Pin It
Favorite

Finding Spokane’s Faults 

On the road to find the source of local earthquakes

click to enlarge Chris Cothburn and the Vibroseis machine used to study Spokane’s fault lines. - CHRIS STEIN
  • Chris Stein
  • Chris Cothburn and the Vibroseis machine used to study Spokane‚Äôs fault lines.
On a baking-hot Spokane day, Chris Cothburn sits behind the wheel of a Ford F-250 tricked out with everything a geologist could want. A desktop computer is riding shotgun. A car battery is in the passenger footwell.

He raises a walkie-talkie radio to his mouth. “Armed and ready at 282,” he says. A noise like the sound of a revving airplane engine fills the air as the ground beneath the truck’s wheels starts to shake.

Called a Vibroseis, the trailer on the back of Cothburn’s truck presses a metal plate onto a ground and emits sound waves. Two pulses every five meters, then the truck moves on.

If all goes well, geologists in a cramped RV a block away will start seeing lines on the screen.

Once those lines are mapped and lined up, Cothburn, and his colleagues from the U.S. Geological Survey will be able to see a two-dimensional image of the ground that, they hope, will tell them what caused a spate of earthquakes in Spokane over a decade ago.

“We’re doing this to better understand earthquake risk in the area and hopefully save some lives,” says Cothburn, a lab manager at the University of Nevada, Las Vegas.

The earthquakes in 2001 didn’t do much damage, but they did pique the interest of Bill Stephenson, a Colorado-based geophysicist for the USGS. It’s taken until now to get the money together to come to Spokane. He was busy in the meantime trying to figure out, for instance, why Washington D.C. was rocked by an earthquake last year.

“We’re trying to help find the seismic hazard in this area,” Stephenson says. The area Stephenson and his team were working last Friday was about a mile-long stretch of Baldwin and Hamilton streets north of the river.

While finding faults can be done from the air, urban areas require a different approach, Stephenson says. Hence, Cothburn and his strange rig.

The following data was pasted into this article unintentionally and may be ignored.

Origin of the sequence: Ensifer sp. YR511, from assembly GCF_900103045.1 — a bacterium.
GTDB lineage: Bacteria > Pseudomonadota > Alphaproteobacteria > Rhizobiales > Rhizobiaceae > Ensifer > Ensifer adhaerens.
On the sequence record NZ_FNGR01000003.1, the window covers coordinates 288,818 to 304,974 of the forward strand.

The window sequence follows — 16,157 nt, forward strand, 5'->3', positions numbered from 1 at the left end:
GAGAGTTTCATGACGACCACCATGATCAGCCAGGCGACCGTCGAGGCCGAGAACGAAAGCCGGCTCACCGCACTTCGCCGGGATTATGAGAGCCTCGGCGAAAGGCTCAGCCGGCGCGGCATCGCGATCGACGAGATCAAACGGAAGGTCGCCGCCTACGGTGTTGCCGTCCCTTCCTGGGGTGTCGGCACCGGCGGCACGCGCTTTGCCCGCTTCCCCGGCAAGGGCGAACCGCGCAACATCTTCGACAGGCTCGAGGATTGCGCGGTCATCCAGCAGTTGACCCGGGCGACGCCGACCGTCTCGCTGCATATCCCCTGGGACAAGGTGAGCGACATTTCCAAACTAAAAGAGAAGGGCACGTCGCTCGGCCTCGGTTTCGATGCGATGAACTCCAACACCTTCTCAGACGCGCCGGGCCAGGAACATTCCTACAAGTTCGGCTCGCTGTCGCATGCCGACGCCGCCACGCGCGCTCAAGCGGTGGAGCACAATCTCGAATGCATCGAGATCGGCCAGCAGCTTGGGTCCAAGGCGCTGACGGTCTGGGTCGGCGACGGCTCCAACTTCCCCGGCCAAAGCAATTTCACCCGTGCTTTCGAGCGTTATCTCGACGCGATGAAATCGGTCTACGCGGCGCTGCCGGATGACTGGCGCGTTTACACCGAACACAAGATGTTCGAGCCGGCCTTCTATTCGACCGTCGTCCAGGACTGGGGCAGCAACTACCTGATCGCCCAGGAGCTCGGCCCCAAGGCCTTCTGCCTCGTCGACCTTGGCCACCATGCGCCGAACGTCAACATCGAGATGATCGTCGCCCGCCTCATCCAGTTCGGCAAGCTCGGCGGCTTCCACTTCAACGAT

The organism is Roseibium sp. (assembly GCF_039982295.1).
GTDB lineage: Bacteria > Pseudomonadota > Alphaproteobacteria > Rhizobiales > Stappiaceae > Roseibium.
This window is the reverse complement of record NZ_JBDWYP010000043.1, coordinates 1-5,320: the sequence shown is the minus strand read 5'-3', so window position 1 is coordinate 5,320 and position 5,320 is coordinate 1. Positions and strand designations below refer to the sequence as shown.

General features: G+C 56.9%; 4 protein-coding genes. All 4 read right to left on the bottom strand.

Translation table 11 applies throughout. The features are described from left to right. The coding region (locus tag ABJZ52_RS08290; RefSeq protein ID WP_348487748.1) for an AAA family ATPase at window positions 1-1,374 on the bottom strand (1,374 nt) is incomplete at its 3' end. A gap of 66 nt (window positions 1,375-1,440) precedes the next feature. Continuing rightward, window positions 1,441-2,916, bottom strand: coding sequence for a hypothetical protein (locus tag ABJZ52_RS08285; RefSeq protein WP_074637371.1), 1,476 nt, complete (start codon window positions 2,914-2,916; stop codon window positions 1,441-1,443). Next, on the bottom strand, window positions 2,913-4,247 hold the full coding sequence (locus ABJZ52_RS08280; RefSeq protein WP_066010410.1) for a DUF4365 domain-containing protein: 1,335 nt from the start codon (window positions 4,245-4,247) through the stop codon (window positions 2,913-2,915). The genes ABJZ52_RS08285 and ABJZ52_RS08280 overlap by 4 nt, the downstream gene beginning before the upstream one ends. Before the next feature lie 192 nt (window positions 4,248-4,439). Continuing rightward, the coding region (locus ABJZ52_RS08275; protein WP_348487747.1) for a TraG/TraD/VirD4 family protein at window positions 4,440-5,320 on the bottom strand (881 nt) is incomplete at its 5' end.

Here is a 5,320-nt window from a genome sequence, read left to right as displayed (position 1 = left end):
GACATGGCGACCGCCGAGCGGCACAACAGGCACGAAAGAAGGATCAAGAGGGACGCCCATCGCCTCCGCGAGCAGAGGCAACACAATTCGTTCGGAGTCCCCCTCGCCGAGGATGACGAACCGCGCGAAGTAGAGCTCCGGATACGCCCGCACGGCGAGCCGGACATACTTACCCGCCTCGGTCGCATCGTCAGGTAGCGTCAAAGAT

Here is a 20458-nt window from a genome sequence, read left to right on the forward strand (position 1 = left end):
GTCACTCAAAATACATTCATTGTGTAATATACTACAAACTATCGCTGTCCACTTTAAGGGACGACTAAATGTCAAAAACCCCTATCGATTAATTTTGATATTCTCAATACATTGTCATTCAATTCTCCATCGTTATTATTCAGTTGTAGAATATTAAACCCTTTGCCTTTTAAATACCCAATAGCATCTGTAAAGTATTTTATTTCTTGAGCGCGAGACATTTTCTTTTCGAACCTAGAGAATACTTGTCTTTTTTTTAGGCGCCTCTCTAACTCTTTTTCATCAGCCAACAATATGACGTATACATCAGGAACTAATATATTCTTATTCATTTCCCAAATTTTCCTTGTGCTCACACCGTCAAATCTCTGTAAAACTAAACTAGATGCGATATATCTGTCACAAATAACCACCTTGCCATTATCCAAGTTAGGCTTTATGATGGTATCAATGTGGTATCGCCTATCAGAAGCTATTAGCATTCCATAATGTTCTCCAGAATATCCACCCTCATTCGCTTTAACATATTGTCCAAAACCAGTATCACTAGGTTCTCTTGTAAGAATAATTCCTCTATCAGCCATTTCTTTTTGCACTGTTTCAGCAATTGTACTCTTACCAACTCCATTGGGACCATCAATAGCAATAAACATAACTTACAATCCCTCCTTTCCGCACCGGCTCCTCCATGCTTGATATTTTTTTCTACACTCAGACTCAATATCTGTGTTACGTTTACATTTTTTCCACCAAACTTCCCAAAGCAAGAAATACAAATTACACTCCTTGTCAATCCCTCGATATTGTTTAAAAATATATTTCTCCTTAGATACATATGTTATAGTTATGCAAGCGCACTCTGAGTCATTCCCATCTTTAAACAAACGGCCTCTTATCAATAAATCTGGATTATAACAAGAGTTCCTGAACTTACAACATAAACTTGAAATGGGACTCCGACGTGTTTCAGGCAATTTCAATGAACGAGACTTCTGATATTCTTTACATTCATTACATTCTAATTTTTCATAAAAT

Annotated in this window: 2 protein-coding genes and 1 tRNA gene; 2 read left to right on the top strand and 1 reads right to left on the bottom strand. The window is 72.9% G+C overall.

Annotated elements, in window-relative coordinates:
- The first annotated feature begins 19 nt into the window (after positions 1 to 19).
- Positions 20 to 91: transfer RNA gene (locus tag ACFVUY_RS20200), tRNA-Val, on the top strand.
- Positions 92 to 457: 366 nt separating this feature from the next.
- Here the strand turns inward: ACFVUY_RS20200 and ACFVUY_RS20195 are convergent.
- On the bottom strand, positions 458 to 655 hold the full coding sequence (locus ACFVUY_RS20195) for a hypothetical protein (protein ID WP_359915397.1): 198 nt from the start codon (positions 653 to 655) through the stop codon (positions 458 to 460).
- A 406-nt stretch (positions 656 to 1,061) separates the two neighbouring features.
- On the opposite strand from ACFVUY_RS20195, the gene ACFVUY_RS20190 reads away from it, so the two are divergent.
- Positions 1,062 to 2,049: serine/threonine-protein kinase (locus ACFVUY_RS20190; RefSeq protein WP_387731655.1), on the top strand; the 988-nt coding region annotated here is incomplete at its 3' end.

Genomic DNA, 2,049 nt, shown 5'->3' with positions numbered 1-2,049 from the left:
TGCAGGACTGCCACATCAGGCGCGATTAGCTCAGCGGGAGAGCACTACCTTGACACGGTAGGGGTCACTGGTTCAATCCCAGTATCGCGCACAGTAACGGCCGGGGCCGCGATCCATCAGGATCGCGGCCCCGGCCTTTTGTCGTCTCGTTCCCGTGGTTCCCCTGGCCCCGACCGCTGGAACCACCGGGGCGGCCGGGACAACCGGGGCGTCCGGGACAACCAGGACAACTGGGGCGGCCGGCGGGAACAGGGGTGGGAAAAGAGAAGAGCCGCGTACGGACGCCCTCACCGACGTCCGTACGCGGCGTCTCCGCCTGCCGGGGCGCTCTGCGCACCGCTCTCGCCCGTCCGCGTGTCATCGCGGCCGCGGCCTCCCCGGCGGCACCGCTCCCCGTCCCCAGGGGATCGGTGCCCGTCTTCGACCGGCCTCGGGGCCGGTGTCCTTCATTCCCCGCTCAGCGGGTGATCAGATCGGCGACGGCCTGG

“I told them, this is cooler than Mythbusters,” says Charles Curtiss, who encountered the geologists as he was riding his bicycle towards Division Street to hand out resumes.

Across Division, Cothburn’s truck rumbles on, leaving behind plate-shaped rings of dirt as it tracks down Spokane’s faults.

  • Pin It

Speaking of...

Latest in News

  • Robo-Reporter
  • Robo-Reporter

    Can robots take over local sports coverage?
    • May 20, 2015
  • Dude, Where's My Bike?
  • Dude, Where's My Bike?

    A new tool to protect your bicycle; plus, finding a new police ombudsman
    • May 20, 2015
  • The Contenders
  • The Contenders

    Candidates have filed to run for office in Spokane. Here's what's at stake
    • May 20, 2015
  • More »

Comments

Subscribe to this thread:

Add a comment

Today | Sat | Sun | Mon | Tue | Wed | Thu
StoryCorps

StoryCorps @ Spokane Falls Community College

Through May 22

All of today's events | Staff Picks

More by Chris Stein

  • Ready for Anything
  • Ready for Anything

    Developing agility may help prevent injury
    • Sep 1, 2012
  • PAML's Next Step
  • PAML's Next Step

    Francisco Velazquez insists on symmetry. Even sitting at a huge table flanked by leather-backed chairs and a jumble of expensive video equipment, he makes sure his Blackberry and iPhone (the former for business, the latter for pleasure) are situated in neat symmetry with each other.
    • Sep 1, 2012
  • Burns Out
  • Burns Out

    As the city scrambles to keep Tim Burns around for a while longer, the police ombudsman says he may leave his post anyway
    • Aug 22, 2012
  • More »

Most Commented On

  • This Old House

    If it could talk, it could tell stories of three generations, along with a lot of griping from neighbors
    • Apr 29, 2015
  • On a Roll

    Just-announced reforms do little to safeguard Spokane against the danger of oil trains
    • May 6, 2015
  • More »

© 2015 Inlander
Website powered by Foundation